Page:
by P. Andersen
Spring brings many wonderful things to the New York region. Warmer weather, flowers, thick green grass, spending time outdoors with friends and family, perhaps a round of golf… Another benefit is the rapidly falling energy bills, as the heat is shut down and the air conditioning is still a month or two away. Now is a good time to think about ways you can better insulate your home – and your wallet – from the wildly fluctuating energy prices.
There are many ways to reduce your energy costs, from the ad hoc to the inclusive. How you go about it might be based on your budget, the age of your house, or biggest benefit derived. If you have no idea where to start, having an efficiency evaluation is a great first step. Many companies in this field will come out to inspect your home for air tightness, insulation, heating and cooling options, and appliances. Going this route will give you the ability to map out a plan, and you should be able to roll the cost of the inspection into any work that gets done.
An efficient home has many attributes, but regardless of your current home situation, starting today will help you save money over the long term. More importantly, now is a great time to get rebates and incentives for improving your home’s efficiency. Your city and state know how important this is, and will work with you to make your home less of a burden on the energy infrastructure of the region.
Here are a few of the steps you can take to improve your efficiency.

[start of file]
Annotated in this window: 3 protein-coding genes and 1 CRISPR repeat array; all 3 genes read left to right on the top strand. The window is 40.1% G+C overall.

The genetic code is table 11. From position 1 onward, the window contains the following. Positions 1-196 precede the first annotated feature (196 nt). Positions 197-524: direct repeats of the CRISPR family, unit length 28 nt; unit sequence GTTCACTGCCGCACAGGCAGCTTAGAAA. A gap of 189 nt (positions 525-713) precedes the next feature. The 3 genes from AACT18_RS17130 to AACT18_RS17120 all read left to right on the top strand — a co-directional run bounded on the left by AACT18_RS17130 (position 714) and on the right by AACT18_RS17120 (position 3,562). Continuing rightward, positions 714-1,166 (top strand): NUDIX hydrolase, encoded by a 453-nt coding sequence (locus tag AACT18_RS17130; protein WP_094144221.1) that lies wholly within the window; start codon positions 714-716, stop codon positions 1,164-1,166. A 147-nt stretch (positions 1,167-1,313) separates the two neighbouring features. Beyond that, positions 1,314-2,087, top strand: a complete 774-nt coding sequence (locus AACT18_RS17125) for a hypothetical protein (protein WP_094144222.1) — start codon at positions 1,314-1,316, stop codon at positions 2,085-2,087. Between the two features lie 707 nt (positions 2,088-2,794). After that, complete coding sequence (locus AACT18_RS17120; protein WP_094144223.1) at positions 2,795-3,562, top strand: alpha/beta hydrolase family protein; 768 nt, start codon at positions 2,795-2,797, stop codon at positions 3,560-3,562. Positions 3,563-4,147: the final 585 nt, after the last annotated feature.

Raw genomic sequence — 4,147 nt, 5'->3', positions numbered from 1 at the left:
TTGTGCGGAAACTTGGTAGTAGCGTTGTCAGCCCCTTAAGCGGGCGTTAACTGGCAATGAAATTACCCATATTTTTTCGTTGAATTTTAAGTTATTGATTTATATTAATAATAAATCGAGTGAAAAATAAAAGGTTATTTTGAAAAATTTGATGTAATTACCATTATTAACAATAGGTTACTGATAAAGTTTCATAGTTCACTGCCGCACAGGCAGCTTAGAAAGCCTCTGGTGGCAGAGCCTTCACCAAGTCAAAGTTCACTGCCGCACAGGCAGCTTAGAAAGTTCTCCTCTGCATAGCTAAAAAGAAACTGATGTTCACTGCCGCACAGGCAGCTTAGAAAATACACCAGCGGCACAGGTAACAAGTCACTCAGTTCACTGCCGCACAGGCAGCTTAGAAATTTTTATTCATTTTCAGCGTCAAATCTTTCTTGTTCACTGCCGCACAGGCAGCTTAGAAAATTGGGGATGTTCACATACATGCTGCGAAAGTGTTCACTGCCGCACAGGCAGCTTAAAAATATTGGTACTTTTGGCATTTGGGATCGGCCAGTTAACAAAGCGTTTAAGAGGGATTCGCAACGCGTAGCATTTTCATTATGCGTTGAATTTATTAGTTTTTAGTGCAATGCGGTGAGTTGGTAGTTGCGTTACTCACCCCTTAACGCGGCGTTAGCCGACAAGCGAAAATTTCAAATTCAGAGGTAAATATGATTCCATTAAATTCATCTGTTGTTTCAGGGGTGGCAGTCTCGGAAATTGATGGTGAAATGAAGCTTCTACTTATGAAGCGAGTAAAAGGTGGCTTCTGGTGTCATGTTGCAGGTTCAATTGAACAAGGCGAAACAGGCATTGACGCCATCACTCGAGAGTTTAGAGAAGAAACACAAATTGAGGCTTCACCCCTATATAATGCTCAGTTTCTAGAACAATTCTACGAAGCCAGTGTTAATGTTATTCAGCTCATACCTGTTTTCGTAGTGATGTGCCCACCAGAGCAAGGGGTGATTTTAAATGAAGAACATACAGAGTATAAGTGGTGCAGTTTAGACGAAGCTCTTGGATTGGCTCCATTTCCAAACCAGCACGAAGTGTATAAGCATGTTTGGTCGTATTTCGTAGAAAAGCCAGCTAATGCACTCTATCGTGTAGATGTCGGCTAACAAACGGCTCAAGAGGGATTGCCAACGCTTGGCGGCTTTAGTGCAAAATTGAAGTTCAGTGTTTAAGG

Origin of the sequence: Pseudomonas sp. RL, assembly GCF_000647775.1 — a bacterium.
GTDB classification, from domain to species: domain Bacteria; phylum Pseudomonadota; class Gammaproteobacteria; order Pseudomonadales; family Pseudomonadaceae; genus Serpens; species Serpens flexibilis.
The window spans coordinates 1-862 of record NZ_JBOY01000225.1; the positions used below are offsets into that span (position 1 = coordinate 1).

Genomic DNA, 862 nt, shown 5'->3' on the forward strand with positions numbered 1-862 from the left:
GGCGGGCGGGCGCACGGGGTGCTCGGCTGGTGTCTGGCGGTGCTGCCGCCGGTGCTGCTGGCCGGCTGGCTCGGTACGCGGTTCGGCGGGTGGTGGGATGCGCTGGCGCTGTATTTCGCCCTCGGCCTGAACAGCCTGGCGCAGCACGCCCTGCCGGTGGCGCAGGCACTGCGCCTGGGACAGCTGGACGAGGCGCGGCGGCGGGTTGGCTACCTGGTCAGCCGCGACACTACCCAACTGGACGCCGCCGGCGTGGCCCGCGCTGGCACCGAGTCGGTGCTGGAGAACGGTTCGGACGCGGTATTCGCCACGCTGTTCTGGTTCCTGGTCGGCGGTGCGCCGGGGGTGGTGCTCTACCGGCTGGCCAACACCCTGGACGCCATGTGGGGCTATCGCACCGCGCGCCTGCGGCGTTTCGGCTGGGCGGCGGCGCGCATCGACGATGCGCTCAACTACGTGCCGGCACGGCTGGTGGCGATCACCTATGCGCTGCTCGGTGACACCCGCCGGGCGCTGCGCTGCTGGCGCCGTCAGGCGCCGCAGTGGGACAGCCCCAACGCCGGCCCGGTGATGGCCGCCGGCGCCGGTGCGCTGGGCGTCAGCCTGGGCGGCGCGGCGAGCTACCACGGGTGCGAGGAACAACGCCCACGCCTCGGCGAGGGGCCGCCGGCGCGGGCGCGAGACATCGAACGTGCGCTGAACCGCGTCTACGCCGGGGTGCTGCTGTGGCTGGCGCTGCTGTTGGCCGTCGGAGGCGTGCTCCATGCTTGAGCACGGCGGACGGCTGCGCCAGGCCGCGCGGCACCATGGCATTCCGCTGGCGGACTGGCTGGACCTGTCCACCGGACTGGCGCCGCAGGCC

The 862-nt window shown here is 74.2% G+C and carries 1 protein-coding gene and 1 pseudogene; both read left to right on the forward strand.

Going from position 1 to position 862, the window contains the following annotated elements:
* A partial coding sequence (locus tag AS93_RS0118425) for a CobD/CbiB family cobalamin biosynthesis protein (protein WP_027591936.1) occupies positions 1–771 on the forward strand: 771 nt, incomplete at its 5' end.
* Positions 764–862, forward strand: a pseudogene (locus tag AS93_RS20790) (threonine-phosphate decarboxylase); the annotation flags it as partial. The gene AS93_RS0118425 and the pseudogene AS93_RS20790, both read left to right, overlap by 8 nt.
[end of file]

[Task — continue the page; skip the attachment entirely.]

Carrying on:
When your home leaks air, it leaks money. Heat escapes in the winter, cool air escapes in the summer. Fixing a leaky home might include replacing windows, doors, sealing up the attic or the basement. All of this will help to keep the outside air where it belongs – outside.
If fixing a leaking home is step 1, insulation is step 1a. Insulating your home properly is a very cost effective measure, and it will keep your living spaces at the temperature you want. There are loads of how-to videos on how to insulate your home on YouTube (from all of your favorite repair shows), or leave it to the experts to do the job right.
Having your heating and cooling systems evaluated could be a huge benefit to your home’s efficiency. Newer systems work so much better than those systems installed just 5-10 years ago, and a new system will more than pay for itself during it’s lifespan.
Another option you may not have considered (which I will address again in the fall) is installing a wood burning stove. The new pellet stoves are incredibly efficient, and they can heat most of a home from a central location. I personally have two brothers that utilize this heating source, and they rarely, if ever, turn on their heating systems during the winter. Pellets are reasonable, they utilize waste wood (saving trees), they create very little pollution, and with their feeder bins and timers make usage easier than ever.
Old appliances are expensive to run. Replace them with new, highly efficient models, and you will easily pay them off over the life of the appliance. Hand in hand with this is the replacement of lighting. Most of you have already moved to compact florescent lighting, but LED seems to be the wave of the future. Though more expensive, the light is less harsh and more efficient than florescent lights.
Is your roof relatively new? Does your roof get good sunlight? Is there minimal shade? You might be a great candidate for solar. Ideally, your roof would face North/South, but East/West roofs will still work under some circumstances (though generating 10-20% less energy than a traditional southern exposure). Have an evaluation done to see if you are a good candidate, and watch your energy bills evaporate, even selling excess energy back to the town.
The most important thing is to take the leap. You don’t have to do it all at once, but each step you take will improve your homes efficiency. Remember – if you invest a little, you will get back a lot in return.
Visit these sites to learn more about home efficiency.